Third graders to plant trees as Atlanta’s proposed tree ordinance revision remains mired in politicsAs they are to participate in a tree planting event Friday at Milford Elementary School, in Cobb County, Bank of America volunteers helped students from Columbia Elementary School, in Decatur, plant trees in November.
By David Pendered
In a simple gesture of respect for the environment, third-grade pupils at Milford Elementary School in Cobb County are to plant 41 trees Friday.
The pupils, with adult supervision, are to dig holes and plant trees near the school at the intersection of Austell and Windy Hill roads. This congested intersection is the crossroads of Windy Hill Road, which links communities in Paulding County with job centers in north metro Atlanta, and Austell Road (Ga. 5), which is a major north-south corridor through central Cobb County.
The youngsters are to plant species including American linden, serviceberry, eastern red cedar, and cathedral live oak. The effort involves Bank of America and volunteers with Trees Atlanta. The trees were funded through a ReLeaf grant provided by American Forests.
The project kicks off two other tree-planning events scheduled for the weekend, weather permitting. Trees Atlanta has scheduled tree-planting projects in Midtown and and Kirkwood on Saturday.
Bank of America has been working a number of years with schools in metro Atlanta to promote tree-planting programs. The effort is based in the Bank of America Charitable Foundation, which has identified environmental sustainability as a component of its program for corporate social responsibility.
The foundation partnered with the U.S. Forest Service to fund tree assessments in five cities through the American Forest Community ReLeaf program. In addition to Atlanta, the program conducted assessments in Asbury Park, N.J.; Detroit; Nashville; and Pasadena, Ca.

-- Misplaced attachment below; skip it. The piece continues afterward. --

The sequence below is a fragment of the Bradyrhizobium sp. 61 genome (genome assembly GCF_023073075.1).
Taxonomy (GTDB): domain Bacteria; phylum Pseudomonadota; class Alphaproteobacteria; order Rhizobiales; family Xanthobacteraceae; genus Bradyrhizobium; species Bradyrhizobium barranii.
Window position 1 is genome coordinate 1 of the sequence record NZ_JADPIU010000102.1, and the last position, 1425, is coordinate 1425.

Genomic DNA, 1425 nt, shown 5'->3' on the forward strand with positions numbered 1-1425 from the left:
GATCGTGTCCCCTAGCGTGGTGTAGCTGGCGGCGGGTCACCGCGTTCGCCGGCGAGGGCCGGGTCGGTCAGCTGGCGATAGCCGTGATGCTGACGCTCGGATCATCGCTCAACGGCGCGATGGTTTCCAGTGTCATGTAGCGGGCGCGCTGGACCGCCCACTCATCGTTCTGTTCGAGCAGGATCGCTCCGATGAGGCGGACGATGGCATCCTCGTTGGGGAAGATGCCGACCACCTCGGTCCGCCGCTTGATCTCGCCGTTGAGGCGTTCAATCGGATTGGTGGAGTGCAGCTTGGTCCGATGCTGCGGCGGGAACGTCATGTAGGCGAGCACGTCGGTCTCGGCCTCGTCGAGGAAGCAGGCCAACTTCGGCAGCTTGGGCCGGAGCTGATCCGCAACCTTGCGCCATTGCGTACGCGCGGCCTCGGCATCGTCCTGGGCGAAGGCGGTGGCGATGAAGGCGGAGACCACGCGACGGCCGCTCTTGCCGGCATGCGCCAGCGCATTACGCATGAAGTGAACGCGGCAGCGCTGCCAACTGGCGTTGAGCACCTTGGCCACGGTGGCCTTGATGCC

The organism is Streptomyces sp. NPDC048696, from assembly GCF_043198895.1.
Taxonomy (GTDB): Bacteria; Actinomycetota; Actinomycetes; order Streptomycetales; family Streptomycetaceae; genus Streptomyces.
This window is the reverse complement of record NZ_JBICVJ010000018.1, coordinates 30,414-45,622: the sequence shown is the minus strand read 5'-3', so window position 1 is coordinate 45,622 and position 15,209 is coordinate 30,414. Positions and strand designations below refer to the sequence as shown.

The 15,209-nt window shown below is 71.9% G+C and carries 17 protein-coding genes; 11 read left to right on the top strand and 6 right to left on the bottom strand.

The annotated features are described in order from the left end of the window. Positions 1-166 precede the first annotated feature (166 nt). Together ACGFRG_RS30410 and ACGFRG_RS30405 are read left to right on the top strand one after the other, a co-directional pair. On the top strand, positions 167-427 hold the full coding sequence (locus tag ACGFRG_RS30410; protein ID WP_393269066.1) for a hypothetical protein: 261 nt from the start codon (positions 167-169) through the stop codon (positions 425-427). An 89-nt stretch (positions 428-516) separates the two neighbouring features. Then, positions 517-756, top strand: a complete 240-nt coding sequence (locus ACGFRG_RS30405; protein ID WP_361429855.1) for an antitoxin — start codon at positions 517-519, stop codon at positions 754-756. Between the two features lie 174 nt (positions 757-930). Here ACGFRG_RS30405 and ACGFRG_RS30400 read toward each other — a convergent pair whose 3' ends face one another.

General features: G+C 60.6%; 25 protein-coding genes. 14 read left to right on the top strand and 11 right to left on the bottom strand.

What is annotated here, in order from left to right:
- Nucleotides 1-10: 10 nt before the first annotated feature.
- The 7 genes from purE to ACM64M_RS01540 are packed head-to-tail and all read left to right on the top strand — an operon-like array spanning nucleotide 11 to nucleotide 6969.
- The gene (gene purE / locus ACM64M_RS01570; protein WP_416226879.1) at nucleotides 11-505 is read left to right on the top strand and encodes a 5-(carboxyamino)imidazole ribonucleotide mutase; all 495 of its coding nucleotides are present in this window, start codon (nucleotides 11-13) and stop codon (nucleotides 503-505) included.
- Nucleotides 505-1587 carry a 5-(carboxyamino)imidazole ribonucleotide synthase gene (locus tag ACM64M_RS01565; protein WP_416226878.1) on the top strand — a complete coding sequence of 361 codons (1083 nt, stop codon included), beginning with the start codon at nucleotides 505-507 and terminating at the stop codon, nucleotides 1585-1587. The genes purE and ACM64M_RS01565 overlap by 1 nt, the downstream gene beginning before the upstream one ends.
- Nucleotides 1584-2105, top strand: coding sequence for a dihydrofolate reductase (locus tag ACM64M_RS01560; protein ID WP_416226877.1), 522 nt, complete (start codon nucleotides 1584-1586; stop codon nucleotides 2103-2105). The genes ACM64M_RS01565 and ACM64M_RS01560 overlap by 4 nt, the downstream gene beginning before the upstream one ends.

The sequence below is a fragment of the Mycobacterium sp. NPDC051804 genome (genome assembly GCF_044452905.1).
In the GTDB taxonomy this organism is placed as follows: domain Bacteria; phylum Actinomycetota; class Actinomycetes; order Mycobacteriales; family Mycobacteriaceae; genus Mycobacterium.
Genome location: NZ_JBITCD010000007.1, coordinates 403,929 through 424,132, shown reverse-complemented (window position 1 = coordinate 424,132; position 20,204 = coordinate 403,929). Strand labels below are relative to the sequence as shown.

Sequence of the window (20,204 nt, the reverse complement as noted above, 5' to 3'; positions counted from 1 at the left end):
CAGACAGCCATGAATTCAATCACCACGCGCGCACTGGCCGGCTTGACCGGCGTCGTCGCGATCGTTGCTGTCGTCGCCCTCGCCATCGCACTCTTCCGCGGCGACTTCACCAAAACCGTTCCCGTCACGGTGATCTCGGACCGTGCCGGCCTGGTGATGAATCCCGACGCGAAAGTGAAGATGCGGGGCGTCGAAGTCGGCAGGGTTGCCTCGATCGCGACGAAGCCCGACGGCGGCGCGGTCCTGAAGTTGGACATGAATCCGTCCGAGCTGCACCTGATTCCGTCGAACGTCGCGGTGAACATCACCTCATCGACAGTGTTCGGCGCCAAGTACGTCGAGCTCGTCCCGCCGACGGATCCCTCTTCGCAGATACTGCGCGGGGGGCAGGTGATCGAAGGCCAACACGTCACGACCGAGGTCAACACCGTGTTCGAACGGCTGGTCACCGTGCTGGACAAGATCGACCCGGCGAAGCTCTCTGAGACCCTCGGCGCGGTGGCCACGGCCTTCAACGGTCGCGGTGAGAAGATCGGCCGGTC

Results of the Atlanta study, conducted in 2014, were included with a statement about the tree planting by the Medford Elementary pupils:
- The study used satellite imagery and provided neighborhood-level information that relates to income, race and age.
- The tree canopy removes about 3.6 million pounds of air pollution each year.
- The removal of this level of air pollution translate to an estimated $12.6 million in health benefits.
In an matter related to the region’s urban canopy, but unrelated to the tree plantings, the Atlanta City Council continues to struggle with a proposal to update the city’s tree ordinance.
The council on March 2 voted to hold the legislation, again.
The legislation, 14-O-1474, was introduced in September and has been described in divergent terms.
Some city officials describe the legislation as the most sweeping revision since 2001 of the city’s tree ordinance. Others contend the changes are mostly technical in nature, and will have little effect on the city’s tree canopy and those who want to remove trees, or to plant trees to comply with regulations.
The legislation was drafted by the city’s park department. Mayor Kasim Reed’s administration anticipated the council would adopt the legislation at its Oct. 20 meeting. Things didn’t go as planned.
On Oct. 14, the Department of Planning asked for the paper to be held. The department wanted to provide time for the city’s neighborhood planning units to review the proposals.
The council’s Community Development Committee conducted a public hearing on the proposal on Dec. 9, followed by a work session on the plan.
The city released a fact sheet in October that included highlights such as:
- Credit doubled for shade trees planted on properties from which they were removed.
- Credit authorized for innovative building techniques to preserve trees on private land.
- Credit authorized for green infrastructure improvements to preserve trees on public land.
- Parking lot requirements doubled to provide more space for trees to grow to maturity.
- Emphasis on planting shade trees.
- Tree trust fund authorized for tree canopy study updates; support of methods that help retain mature trees along sidewalks; and for the purchase of forest land protected in perpetuity.